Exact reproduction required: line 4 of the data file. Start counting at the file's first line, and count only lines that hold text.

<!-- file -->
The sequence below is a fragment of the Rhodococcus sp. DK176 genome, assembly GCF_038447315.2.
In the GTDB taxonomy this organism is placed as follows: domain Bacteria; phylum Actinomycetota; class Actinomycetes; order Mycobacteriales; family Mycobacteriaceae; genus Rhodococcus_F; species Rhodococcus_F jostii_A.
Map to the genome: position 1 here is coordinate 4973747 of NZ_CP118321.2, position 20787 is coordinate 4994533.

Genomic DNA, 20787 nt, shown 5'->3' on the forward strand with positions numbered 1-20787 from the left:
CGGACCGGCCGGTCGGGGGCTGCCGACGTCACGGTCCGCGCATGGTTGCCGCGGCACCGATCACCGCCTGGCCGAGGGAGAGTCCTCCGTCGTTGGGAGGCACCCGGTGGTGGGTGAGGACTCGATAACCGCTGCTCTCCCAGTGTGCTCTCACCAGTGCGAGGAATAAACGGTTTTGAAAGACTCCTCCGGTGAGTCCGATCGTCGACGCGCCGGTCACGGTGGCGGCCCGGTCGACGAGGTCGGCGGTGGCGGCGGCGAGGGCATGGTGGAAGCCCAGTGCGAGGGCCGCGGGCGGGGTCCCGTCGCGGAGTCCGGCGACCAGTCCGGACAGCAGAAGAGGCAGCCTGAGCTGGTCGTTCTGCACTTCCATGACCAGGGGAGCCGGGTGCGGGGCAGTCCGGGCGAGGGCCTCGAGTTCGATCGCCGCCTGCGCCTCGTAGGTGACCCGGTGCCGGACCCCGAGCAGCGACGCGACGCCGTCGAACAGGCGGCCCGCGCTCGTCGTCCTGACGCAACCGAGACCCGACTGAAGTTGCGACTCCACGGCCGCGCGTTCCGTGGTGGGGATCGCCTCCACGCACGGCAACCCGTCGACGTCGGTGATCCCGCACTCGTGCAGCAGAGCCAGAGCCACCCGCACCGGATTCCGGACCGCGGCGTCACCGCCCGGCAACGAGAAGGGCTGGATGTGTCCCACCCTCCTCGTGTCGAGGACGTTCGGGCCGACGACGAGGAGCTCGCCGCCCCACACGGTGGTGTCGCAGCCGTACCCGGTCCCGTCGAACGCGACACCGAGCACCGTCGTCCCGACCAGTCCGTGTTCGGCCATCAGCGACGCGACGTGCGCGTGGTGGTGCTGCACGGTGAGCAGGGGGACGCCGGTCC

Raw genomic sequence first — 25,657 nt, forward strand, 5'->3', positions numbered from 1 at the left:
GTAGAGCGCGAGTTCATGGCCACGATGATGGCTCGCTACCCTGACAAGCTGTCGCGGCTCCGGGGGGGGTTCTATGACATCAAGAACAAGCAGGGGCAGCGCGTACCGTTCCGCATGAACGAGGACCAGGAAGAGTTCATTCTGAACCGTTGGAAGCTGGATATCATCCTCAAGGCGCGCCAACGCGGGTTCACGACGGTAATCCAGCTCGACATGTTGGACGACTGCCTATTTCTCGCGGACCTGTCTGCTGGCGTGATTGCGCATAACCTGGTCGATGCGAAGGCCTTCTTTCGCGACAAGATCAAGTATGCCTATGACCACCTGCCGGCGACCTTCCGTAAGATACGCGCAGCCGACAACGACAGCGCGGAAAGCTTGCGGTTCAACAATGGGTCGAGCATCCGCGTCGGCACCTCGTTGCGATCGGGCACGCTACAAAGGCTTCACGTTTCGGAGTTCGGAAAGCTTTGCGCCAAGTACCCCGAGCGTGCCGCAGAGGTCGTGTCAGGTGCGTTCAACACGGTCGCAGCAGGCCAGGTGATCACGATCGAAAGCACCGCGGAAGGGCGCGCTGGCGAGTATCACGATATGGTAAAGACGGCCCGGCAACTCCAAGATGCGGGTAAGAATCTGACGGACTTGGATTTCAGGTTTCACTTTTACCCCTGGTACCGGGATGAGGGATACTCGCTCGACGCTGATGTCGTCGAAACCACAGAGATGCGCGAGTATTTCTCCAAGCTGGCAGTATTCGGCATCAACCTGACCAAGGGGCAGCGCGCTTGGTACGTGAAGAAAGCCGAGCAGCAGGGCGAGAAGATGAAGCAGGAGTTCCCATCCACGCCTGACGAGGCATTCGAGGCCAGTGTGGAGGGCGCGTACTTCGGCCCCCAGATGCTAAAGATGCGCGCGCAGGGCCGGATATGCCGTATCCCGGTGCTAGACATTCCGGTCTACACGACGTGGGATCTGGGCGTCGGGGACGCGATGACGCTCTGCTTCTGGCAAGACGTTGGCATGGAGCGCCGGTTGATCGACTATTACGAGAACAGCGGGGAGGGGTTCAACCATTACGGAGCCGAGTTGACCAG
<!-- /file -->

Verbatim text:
Genomic DNA, 20787 nt, shown 5'->3' on the forward strand with positions numbered 1-20787 from the left: